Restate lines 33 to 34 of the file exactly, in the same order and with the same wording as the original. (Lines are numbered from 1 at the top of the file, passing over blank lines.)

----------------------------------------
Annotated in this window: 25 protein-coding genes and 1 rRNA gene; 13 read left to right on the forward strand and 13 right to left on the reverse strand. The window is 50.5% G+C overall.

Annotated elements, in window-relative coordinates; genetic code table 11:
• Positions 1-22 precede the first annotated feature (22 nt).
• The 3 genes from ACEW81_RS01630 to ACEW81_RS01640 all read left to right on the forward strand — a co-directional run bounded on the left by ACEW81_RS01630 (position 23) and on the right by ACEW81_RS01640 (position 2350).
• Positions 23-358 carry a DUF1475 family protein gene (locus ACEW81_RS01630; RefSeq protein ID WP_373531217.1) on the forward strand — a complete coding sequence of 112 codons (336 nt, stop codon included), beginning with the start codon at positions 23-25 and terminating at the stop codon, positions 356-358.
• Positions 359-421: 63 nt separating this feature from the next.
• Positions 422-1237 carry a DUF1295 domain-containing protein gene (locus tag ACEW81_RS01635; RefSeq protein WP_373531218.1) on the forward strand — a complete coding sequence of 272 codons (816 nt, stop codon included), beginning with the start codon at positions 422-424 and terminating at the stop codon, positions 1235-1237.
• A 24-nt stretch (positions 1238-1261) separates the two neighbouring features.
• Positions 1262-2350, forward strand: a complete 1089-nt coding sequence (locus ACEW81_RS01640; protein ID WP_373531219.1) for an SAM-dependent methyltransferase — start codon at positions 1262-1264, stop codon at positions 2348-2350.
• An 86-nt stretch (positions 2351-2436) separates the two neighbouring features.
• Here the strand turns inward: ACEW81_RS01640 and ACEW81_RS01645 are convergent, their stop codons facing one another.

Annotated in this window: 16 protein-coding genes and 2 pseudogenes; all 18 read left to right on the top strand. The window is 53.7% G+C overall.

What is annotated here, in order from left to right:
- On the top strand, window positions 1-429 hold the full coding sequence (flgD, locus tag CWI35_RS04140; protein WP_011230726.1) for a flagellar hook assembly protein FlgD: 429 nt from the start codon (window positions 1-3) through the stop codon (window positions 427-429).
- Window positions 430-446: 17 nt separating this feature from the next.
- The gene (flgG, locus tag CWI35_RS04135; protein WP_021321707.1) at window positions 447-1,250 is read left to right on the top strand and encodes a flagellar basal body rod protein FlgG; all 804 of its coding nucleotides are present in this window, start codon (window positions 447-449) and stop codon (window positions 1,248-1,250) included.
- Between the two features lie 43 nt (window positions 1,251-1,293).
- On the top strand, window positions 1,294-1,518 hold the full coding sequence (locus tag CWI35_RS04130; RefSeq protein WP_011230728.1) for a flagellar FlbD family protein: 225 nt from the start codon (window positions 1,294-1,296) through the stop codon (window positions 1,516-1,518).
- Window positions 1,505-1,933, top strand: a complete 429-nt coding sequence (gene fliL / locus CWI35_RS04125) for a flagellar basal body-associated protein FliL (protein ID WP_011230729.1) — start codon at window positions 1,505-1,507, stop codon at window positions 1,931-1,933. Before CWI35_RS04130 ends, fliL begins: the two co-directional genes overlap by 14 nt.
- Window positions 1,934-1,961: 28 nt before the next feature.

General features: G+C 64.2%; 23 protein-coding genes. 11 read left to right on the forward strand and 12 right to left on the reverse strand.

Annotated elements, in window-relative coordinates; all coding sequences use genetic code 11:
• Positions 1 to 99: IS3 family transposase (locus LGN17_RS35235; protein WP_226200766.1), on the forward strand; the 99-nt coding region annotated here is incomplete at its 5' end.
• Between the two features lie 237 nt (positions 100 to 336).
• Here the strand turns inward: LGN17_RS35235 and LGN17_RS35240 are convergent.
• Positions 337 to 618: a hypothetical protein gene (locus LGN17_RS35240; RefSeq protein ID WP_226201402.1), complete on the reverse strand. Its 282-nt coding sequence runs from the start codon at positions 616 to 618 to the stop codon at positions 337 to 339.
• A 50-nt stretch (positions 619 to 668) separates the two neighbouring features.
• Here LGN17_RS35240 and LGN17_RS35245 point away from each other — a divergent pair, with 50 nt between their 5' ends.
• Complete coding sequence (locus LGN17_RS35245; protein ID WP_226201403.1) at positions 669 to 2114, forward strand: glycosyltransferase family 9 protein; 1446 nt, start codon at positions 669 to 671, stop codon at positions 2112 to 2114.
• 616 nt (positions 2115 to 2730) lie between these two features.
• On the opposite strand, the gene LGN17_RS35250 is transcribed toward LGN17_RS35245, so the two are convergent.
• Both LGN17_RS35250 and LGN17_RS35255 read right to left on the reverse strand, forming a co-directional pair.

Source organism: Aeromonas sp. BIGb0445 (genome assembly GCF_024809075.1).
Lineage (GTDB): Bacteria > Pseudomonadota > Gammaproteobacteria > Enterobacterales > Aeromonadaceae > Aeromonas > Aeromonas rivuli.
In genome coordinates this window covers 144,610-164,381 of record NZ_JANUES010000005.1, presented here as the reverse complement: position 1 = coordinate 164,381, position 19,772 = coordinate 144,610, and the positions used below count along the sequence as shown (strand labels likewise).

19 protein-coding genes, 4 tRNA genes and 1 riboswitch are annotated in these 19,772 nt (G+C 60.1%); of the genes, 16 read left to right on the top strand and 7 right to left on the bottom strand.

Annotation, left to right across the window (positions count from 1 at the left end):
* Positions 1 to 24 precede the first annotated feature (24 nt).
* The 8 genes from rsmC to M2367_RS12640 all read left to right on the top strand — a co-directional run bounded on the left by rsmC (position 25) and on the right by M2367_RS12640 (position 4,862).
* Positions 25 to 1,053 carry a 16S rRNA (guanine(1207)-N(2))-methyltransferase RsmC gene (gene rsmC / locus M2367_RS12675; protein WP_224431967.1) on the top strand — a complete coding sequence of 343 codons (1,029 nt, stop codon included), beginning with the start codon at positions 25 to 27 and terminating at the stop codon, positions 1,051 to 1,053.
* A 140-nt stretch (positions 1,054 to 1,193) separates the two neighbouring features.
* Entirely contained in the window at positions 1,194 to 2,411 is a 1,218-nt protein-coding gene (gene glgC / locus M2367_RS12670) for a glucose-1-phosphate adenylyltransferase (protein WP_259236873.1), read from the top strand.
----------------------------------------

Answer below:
Source organism: Aeromonas sp. BIGb0445 (genome assembly GCF_024809075.1).
Lineage (GTDB): Bacteria > Pseudomonadota > Gammaproteobacteria > Enterobacterales > Aeromonadaceae > Aeromonas > Aeromonas rivuli.